Cybereason GSOC team analysts have analyzed a specific technique that leverages Notepad++ plugins to persist and evade security mechanisms on a machine. Following this introduction, we describe in detail how to reproduce this attack and implement detection and prevention mechanisms.
This particular Threat Analysis report is part of a series named “Purple Team Series” covering widely used attack techniques, how threat actors are leveraging them and how to detect their use.
The Cybereason Global Security Operations Center (GSOC) Team issues Threat Analysis Reports to inform on impacting threats. The Threat Analysis Reports investigate these threats and provide practical recommendations for protecting against them.
The Threat Analysis reports investigate these threats and provide practical recommendations for protecting against them.
- Popularity Can Lead to Increased Attack Surface: Notepad++ is an extremely popular tool that is installed in almost every IT-related environment
- Threat Actors Have Already Abused Notepad++: APT groups, like StrongPity, have been observed leveraging Notepad++ to deploy backdoors on their victims’ machine
- Advanced Plugin Feature: Notepad++ has an advanced plugin mechanism that can be leveraged by threat actors for persistence and security evasion
- Absence of Verification Process in Notepad++: No verification process has been observed for locally installed plugins, allowing threat actors with local administrator privileges to inject their own malicious DLL in the loading process
- Detected and Prevented by Cybereason MDR (Managed Detection and Response): The Cybereason Defense Platform effectively detects and prevents infections from malware loaded in a malicious Notepad++ plugin
Notepad++ is a very popular Notepad replacement and code editor created and maintained by Don Ho. This application supports multiple coding languages as well as plugins that automate a number of IT and development related tasks.
Plugins are simply modules that can be installed from the approved list that is maintained by the community or custom built using languages such as C#. These plugins are stored in the %PROGRAMFILES%\Notepad++\plugins\ directory.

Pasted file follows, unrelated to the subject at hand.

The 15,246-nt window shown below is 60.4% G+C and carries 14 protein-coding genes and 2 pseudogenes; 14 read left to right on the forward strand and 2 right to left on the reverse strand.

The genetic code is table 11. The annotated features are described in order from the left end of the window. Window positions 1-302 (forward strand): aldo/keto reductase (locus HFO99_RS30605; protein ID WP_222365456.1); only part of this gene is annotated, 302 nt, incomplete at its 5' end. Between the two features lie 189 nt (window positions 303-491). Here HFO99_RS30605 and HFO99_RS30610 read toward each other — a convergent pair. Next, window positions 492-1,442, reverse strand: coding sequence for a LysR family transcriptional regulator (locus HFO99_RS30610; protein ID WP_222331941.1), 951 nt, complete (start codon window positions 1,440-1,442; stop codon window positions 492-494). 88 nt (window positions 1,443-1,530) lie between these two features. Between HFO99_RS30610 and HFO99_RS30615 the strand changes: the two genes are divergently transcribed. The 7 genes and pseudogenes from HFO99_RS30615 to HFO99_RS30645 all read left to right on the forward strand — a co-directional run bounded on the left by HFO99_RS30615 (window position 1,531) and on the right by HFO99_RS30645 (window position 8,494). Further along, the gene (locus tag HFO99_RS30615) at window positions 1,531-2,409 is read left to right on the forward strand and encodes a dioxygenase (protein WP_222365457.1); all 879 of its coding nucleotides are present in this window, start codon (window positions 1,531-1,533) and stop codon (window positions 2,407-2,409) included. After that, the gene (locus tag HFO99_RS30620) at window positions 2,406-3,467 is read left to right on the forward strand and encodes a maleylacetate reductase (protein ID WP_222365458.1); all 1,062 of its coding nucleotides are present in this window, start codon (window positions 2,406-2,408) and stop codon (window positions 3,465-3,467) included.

Using an open-source project, Notepad++ Plugin Pack, a security researcher that goes by the name RastaMouse was able to demonstrate how to build a malicious plugin that can be used as a persistence mechanism. The plugin pack is a .NET package for Visual Studio that provides a basic template for building plugins:
Notepad++ Plugin Pack Template
Threat actors can use this technique to circumvent security mechanisms and achieve persistence on their victim machine.
The APT group StrongPity is known to leverage a legitimate Notepad++ installer accompanied with malicious executables, allowing it to persist after a reboot on a machine. This backdoor enables this threat actor to install a keylogger on the machine and communicate with a C2 server to send the output of this software.
The StrongPity APT group (also known as APT-C-41 and PROMETHIUM) was first observed in 2012 and employs the same tactics as the one described above, namely adding backdoors to legitimate software used by specific users:
In this section, we analyzed Notepad++ plugin loading mechanism and drafted an attack scenario based on this vector. You can find a video of the attack scenario, available below:
The SCI_ADDTEXT API can be abused to trigger a custom Notepad++ command when a key is typed inside of Notepad++. Using C#, we created a DLL that will run a PowerShell command on the first, initial press of any key inside of Notepad++.
In our attack scenario, the PowerShell command will execute a Meterpreter payload. We set this to only run once to ensure our C2’s availability would not be affected due to multiple connection attempts:
PowerShell command embedded in malicious DLL
* Note - Our Meterpreter shell will inherit the permissions of the user who launched Notepad++. In the event the victim opens the application as an administrator, (ex - they are making changes to the Host file) our shell will have those same privileges.
Using local administrator privileges, we dropped the compiled DLL into the appropriate folder:
Malicious DLL dropped into the plugin directory
As expected, when Notepad++ loaded and a single letter was typed, PowerShell executed and our Meterpreter session was established: